Remember pronation is the name of a movement and not just a foot position. It is a natural and normal movement in gait  that everyone and every foot type needs to do to transition their load at heel strike from the lateral heel, over to the big toe for propulsion.

We just give the name “pronated foot type” to those people who OVER PRONATE. I would argue that we should call the different foot types the “over-pronated”, the “neutral” and then “over-supinated”.

It’s a very important lesson to learn that all foot types will pronate, but there are really only 3 circumstances when pronation can be a problem in gait:


  1. When the amount of pronation is asymmetrical

  2. When the rate of pronation is very fast

  3. When the duration of pronation is too long through gait

Asymmetries in Pronation

Asymmetries in movements and postures should always be investigated, because there is likely going to be compensations and muscle imbalances around this. This is a real can of worms to discuss in a blog, so I won’t go too fa down this rabbit hole. But for example, if one foot was more pronated than the other, start to consider things like: is there a rotation at the pelvis? Or is there a unilateral glute weakness?

Rates of Pronation, and the Supinated Foot Type

A fast rate (speed) of pronation is also a common issue, often implying a lack of control or strength to decelerate the foot. Interestingly, and perhaps unexpectedly, this is also an issue in the supinated foot type. The supinated (or cavus) foot type will STILL go through pronation. Infact, the range of pronation is quite significant when you think about it; when they start from an inverted calcaneus position at heel strike and loading heavily laterally, then they need to pronate all the way over onto their big toe for propulsion. 

They will also go through this motion very rapidly to achieve this. It can be hard to see without a slow-mo camera and is deceptive because they will never make it to an “over pronated” position like the pronated foot type – but they still pronate!

Have you ever found yourself scratching your head and wondering why your supinated client is getting medial overload issues when they load so heavily laterally? Well it’s to do with this rapid pronation.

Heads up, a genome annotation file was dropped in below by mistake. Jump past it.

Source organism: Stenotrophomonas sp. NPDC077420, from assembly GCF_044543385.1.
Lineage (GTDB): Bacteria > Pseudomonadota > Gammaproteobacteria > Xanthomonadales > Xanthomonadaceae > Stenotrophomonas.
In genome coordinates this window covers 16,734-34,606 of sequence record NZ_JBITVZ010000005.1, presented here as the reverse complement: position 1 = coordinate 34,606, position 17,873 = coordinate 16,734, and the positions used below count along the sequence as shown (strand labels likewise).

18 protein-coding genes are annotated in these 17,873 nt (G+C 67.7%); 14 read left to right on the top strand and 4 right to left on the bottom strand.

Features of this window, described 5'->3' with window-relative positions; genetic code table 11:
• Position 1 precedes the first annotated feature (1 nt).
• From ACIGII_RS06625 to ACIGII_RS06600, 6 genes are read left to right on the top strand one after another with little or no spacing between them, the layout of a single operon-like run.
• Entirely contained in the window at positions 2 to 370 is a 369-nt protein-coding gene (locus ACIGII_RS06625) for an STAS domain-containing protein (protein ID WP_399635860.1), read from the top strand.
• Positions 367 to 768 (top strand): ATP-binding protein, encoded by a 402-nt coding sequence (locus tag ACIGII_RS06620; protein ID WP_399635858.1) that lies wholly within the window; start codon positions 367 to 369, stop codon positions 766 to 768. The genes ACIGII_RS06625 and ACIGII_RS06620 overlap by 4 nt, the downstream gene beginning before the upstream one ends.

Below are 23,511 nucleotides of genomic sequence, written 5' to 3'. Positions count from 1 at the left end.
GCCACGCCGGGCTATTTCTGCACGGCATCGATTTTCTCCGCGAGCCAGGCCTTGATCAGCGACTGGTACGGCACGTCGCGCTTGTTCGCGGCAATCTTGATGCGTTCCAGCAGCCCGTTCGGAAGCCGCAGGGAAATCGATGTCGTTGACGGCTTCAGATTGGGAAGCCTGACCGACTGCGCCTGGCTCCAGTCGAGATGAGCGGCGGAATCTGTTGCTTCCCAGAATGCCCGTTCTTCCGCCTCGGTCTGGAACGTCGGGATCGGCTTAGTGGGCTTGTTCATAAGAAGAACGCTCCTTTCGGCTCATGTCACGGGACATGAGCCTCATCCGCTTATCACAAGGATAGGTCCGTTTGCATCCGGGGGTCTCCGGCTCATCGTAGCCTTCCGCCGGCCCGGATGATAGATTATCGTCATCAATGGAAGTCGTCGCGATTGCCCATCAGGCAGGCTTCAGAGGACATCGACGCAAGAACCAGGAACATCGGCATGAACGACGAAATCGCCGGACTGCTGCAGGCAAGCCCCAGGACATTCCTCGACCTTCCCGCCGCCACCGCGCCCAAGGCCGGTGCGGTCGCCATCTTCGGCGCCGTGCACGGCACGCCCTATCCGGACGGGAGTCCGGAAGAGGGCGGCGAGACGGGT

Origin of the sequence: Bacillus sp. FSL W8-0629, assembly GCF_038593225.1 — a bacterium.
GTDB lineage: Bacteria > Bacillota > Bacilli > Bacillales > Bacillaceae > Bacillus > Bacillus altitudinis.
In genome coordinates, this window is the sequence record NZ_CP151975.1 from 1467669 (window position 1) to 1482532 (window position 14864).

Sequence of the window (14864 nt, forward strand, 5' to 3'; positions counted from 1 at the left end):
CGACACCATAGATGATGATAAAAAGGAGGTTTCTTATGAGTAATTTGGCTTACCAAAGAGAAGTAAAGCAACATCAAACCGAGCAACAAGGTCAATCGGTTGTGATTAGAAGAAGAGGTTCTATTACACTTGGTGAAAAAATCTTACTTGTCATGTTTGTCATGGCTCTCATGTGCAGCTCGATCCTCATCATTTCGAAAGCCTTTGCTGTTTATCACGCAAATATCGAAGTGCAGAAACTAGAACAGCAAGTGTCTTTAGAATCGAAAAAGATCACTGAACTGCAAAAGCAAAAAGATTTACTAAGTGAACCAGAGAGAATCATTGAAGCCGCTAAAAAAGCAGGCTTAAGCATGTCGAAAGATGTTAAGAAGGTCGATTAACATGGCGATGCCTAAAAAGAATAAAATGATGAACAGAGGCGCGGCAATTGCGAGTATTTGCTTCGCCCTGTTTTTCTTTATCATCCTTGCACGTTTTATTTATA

Pronation is typically slower in other foot types and acts to absorb shock; whereas in the supinated foot type, with a more rapid motion, less shock is going to be absorbed, and the medial structures, such as the medial band of the plantar fascia for example, can still become overloaded.

Duration of Pronation

In contrast to the supinated foot type, the pronated foot type can spend too long in pronation. Starting from an already everted calcaneus position at heel strike and their load being already medially deviated, reducing the capacity of the windlass mechanism to activate for strong propulsion and straining medial structures for a longer duration than they may be able to tolerate.

Addressing Overpronation

Orthoses can be used to slow the rate of pronation in the supinated foot type if the client is having issues related to this.
Orthoses can also be used in the pronated foot type to reduce the amount of over pronation to keep them more within normal limits and allow the windlass mechanism of the plantar fascia to engage for strong propulsion.
The prescriptions for each foot type will be quite different. 


In both foot types strengthening the structures that are weak or prone to overload is important. Orthoses will provide structural support to overloaded structures, and improve the alignment of the foot and muscles for more efficient lines of pull. However symptoms should reduce quicker and are more likely to fully resolve even when barefoot if the tissues in question are strengthened. This will increase the client’s future resilience, overall capacity and reduce reliance on orthoses. Starting proximally, hip control should be evaluated, as it’s possible that the medial deviations could start all the way up there! And then of course lower limb strength should be assessed and developed, including triceps surae, tib post, etc.


I hope this blog has opened your mind to all the considerations of what pronation can mean. It’s not always bad, it’s normal. However, the word needs to be used more carefully with more context. Using it as an umbrella term is hazardous and leaves too much room for confusion.